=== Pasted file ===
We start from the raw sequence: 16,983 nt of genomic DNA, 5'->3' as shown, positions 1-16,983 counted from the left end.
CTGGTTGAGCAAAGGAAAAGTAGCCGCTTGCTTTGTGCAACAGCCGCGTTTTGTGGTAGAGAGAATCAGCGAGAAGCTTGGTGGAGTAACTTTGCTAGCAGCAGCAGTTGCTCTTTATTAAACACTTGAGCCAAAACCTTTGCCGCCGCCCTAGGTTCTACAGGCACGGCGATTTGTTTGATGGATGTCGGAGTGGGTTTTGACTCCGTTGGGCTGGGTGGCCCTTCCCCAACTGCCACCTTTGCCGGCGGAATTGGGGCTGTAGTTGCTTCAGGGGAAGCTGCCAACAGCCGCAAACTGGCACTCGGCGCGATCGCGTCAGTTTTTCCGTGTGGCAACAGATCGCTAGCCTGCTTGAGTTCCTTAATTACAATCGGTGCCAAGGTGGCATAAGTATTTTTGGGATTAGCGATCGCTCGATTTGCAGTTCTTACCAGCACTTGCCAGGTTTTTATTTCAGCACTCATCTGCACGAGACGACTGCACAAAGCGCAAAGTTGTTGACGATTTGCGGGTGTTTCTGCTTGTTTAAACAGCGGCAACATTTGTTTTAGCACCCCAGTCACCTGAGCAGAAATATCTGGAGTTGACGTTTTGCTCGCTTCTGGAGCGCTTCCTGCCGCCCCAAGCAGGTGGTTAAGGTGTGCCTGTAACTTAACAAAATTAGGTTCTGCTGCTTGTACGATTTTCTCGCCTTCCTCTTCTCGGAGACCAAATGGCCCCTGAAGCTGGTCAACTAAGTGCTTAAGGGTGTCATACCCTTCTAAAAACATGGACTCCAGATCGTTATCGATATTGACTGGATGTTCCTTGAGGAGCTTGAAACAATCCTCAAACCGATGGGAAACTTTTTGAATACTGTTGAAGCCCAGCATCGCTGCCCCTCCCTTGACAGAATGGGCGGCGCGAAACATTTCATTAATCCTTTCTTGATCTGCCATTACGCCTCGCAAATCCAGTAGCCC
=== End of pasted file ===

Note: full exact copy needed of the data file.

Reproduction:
We start from the raw sequence: 16,983 nt of genomic DNA, 5'->3' as shown, positions 1-16,983 counted from the left end.
CTGGTTGAGCAAAGGAAAAGTAGCCGCTTGCTTTGTGCAACAGCCGCGTTTTGTGGTAGAGAGAATCAGCGAGAAGCTTGGTGGAGTAACTTTGCTAGCAGCAGCAGTTGCTCTTTATTAAACACTTGAGCCAAAACCTTTGCCGCCGCCCTAGGTTCTACAGGCACGGCGATTTGTTTGATGGATGTCGGAGTGGGTTTTGACTCCGTTGGGCTGGGTGGCCCTTCCCCAACTGCCACCTTTGCCGGCGGAATTGGGGCTGTAGTTGCTTCAGGGGAAGCTGCCAACAGCCGCAAACTGGCACTCGGCGCGATCGCGTCAGTTTTTCCGTGTGGCAACAGATCGCTAGCCTGCTTGAGTTCCTTAATTACAATCGGTGCCAAGGTGGCATAAGTATTTTTGGGATTAGCGATCGCTCGATTTGCAGTTCTTACCAGCACTTGCCAGGTTTTTATTTCAGCACTCATCTGCACGAGACGACTGCACAAAGCGCAAAGTTGTTGACGATTTGCGGGTGTTTCTGCTTGTTTAAACAGCGGCAACATTTGTTTTAGCACCCCAGTCACCTGAGCAGAAATATCTGGAGTTGACGTTTTGCTCGCTTCTGGAGCGCTTCCTGCCGCCCCAAGCAGGTGGTTAAGGTGTGCCTGTAACTTAACAAAATTAGGTTCTGCTGCTTGTACGATTTTCTCGCCTTCCTCTTCTCGGAGACCAAATGGCCCCTGAAGCTGGTCAACTAAGTGCTTAAGGGTGTCATACCCTTCTAAAAACATGGACTCCAGATCGTTATCGATATTGACTGGATGTTCCTTGAGGAGCTTGAAACAATCCTCAAACCGATGGGAAACTTTTTGAATACTGTTGAAGCCCAGCATCGCTGCCCCTCCCTTGACAGAATGGGCGGCGCGAAACATTTCATTAATCCTTTCTTGATCTGCCATTACGCCTCGCAAATCCAGTAGCCC